Bing Crosby performs ‘White Christmas’ live in 1968
We use your sign-up to provide content in ways you’ve consented to and to improve our understanding of you. This may include adverts from us and 3rd parties based on our understanding. You can unsubscribe at any time. More info
When Bing and Danny released White Christmas in 1954 it was an instant hit. The jovial yet charming journey of two entertainers falling in love with a pair of sisters while doing right by their army general thrilled audiences. Its success brought in a staggering $12 million at the box office (equal to $116 in 2020). But one of the performers they worked with was dubbed over for the entire film.
Bing and Danny were joined by legendary singer Rosemary Clooney and iconic dancer Vera-Ellen.
The pair played the Haynes sisters; up and coming performers looking to make their name in the entertainment world.
The quartet eventually fell in love on screen, with Bing and Rosemary partnering up and Danny and Vera-Ellen pranced through the movie’s sets.
While Rosemary was more than capable of singing her own tunes throughout the picture, it was another story for Vera-Ellen.
The American actress had all of her singing parts overdubbed by someone else behind the scenes.
BBC Weather: Carol Kirkwood teases a potential white Christmas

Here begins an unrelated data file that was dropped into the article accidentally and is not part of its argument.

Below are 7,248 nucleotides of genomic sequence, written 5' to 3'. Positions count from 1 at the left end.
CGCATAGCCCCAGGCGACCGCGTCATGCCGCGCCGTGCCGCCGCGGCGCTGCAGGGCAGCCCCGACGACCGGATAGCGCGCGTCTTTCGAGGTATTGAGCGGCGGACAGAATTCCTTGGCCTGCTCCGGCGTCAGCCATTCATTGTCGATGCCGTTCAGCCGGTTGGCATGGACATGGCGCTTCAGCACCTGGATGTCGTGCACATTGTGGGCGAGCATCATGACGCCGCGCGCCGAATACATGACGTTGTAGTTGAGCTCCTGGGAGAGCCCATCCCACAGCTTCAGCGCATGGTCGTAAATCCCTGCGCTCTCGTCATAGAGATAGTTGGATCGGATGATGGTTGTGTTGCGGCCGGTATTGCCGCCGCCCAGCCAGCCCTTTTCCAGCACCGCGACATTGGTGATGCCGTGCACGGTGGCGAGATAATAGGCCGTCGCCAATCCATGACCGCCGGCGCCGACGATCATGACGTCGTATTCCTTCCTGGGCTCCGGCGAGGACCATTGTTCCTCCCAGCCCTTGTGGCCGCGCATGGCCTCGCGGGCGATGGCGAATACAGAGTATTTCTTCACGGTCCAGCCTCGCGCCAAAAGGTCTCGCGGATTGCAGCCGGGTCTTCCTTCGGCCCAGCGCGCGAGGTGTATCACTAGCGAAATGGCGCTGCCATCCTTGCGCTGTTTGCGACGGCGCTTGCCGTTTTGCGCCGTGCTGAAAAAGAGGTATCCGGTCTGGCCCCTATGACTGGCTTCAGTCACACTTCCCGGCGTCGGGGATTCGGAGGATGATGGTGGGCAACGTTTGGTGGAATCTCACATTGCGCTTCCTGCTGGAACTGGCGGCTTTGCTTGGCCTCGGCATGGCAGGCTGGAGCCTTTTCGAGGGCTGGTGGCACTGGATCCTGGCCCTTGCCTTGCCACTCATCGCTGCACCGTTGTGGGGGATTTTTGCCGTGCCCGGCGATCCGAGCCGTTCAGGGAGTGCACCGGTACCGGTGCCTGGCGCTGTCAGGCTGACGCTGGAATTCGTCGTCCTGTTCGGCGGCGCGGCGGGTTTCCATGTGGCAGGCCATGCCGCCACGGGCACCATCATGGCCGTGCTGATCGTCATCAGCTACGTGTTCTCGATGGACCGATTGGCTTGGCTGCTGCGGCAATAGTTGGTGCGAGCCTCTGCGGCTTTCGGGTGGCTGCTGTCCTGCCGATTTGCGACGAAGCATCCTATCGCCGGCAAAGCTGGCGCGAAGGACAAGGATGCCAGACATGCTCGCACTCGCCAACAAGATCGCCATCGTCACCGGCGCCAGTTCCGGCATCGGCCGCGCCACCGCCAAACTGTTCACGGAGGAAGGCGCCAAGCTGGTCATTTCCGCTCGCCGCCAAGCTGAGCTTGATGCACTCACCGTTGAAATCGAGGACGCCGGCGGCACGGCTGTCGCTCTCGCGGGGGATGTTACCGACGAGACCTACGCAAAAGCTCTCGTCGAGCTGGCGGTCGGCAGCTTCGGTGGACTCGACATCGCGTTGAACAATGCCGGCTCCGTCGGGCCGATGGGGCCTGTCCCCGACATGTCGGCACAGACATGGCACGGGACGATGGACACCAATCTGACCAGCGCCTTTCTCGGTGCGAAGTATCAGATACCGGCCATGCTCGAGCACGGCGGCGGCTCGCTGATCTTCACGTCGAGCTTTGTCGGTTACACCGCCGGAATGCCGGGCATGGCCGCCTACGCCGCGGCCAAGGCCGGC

Most of Vera-Ellen’s singing parts were overdubbed by singer Trudy Stevens. Not a lot is known about Trudy other than that she sang in the films White Christmas, Pal Joey and The Corpse Came C.O.D. Trudy wasn’t the only person to take on Vera-Ellen’s singing parts. Rosemary reportedly sang both parts of the Haynes sisters’ feature track Sisters.
So when both sisters were performing to Bing and Danny, it was really Rosemary Clooney’s voice twice over.
There is a moment where Vera-Ellen’s voice is being used, however.
When the quartet board the train to Vermont they wax lyrical about snow, before launching into the song Snow.
This is the only time Vera-Ellen’s real singing voice can be heard in the movie.
White Christmas was a joint effort from Bing and his composer, Irving Berlin.
The song had already been written, recorded and performed in the 1942 movie Holiday Inn, but Berlin convinced Paramount to write an entire film about it.
The company put up the $2 million needed for the film and only took 30 percent of the box office.
White Christmas is available to stream on Netflix now.
SOURCE / SOURCE
Source: Read Full Article